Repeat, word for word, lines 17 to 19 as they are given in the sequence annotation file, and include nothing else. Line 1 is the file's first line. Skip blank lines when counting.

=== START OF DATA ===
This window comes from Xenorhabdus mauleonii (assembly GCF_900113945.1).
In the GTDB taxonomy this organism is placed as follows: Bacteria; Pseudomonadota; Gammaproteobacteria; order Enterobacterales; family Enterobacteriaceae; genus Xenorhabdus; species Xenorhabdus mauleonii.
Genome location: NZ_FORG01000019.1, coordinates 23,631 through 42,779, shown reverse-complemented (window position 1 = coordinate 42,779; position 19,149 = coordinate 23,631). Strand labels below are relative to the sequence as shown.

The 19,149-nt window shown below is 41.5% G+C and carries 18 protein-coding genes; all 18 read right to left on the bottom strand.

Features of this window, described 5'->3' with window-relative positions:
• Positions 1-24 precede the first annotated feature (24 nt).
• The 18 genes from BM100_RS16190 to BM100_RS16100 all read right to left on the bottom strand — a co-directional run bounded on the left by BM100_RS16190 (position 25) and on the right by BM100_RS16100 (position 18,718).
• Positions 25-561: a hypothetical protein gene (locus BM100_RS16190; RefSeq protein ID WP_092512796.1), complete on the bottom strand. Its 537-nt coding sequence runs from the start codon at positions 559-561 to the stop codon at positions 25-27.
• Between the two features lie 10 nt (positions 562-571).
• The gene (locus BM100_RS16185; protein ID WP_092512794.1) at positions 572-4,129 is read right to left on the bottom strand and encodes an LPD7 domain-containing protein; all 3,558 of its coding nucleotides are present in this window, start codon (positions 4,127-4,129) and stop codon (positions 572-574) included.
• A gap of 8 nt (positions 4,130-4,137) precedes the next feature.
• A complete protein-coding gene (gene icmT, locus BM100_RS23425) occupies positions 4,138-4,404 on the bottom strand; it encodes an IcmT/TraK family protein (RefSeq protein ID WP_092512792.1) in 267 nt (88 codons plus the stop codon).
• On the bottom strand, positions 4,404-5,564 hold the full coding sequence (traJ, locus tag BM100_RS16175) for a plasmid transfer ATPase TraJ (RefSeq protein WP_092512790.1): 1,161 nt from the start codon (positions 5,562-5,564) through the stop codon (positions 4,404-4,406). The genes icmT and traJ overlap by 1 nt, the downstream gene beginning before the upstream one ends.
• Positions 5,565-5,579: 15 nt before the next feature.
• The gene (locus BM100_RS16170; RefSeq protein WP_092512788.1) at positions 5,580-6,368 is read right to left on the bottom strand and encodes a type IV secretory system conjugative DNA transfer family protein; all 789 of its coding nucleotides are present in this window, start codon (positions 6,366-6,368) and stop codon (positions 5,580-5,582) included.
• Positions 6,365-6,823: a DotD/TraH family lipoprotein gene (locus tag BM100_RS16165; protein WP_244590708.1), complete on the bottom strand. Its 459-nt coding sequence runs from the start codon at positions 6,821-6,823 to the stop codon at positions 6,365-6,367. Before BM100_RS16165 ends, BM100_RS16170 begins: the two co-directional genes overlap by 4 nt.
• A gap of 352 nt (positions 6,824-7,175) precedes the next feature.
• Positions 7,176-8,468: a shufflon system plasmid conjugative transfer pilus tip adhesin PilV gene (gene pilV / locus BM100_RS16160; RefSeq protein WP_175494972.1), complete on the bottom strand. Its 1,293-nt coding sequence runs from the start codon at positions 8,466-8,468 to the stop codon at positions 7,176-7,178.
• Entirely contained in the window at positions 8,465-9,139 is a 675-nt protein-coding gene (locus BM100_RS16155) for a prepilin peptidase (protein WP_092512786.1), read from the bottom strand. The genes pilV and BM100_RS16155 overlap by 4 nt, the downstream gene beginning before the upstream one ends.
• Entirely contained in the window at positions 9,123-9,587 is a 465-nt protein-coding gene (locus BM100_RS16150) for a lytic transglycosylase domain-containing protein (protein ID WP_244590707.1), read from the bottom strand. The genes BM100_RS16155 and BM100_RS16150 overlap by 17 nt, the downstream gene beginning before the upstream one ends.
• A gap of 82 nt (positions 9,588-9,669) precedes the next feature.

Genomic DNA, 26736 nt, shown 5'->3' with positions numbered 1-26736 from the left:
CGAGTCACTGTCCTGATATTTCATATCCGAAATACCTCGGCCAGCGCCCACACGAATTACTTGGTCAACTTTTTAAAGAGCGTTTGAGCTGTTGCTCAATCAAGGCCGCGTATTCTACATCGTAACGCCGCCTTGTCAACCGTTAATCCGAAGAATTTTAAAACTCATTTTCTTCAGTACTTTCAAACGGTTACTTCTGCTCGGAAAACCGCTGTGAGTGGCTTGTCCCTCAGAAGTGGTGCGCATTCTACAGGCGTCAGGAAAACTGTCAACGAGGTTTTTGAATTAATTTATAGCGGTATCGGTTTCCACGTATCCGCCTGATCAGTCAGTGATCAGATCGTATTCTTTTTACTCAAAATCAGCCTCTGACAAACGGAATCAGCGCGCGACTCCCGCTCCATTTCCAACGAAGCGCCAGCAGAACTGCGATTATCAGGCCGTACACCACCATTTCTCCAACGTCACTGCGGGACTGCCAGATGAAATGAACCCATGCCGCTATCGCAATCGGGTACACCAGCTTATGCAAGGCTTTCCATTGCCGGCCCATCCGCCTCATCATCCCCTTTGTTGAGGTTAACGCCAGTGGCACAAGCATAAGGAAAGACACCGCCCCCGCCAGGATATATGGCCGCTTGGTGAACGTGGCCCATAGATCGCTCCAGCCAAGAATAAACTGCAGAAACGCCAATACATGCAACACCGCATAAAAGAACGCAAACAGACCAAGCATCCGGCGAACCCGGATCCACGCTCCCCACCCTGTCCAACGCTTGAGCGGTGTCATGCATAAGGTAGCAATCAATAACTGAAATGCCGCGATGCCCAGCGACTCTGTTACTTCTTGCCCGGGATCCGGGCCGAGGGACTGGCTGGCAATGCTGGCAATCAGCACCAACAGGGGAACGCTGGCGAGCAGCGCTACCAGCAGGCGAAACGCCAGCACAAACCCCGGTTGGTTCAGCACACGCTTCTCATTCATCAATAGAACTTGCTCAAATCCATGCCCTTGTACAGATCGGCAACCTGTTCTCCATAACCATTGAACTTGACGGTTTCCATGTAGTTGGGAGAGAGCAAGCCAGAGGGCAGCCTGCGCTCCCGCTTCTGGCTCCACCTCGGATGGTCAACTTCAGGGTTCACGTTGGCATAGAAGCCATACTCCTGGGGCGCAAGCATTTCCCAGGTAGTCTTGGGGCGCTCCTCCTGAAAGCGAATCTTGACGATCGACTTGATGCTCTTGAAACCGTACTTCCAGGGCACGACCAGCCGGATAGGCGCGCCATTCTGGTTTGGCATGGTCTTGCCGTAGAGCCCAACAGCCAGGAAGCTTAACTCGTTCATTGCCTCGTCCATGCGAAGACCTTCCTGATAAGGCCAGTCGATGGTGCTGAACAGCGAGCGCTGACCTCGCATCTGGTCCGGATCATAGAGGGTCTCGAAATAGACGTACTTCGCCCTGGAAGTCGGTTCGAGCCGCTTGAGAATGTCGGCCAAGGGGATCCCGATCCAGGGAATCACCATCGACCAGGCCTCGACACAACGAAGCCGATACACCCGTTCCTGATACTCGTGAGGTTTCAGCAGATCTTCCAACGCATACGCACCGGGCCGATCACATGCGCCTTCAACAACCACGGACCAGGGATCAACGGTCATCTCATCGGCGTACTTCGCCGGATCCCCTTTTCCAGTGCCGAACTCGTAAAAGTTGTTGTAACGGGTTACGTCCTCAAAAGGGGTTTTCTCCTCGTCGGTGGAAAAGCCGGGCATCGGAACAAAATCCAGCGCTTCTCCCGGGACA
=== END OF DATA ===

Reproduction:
• A gap of 352 nt (positions 6,824-7,175) precedes the next feature.
• Positions 7,176-8,468: a shufflon system plasmid conjugative transfer pilus tip adhesin PilV gene (gene pilV / locus BM100_RS16160; RefSeq protein WP_175494972.1), complete on the bottom strand. Its 1,293-nt coding sequence runs from the start codon at positions 8,466-8,468 to the stop codon at positions 7,176-7,178.
• Entirely contained in the window at positions 8,465-9,139 is a 675-nt protein-coding gene (locus BM100_RS16155) for a prepilin peptidase (protein WP_092512786.1), read from the bottom strand. The genes pilV and BM100_RS16155 overlap by 4 nt, the downstream gene beginning before the upstream one ends.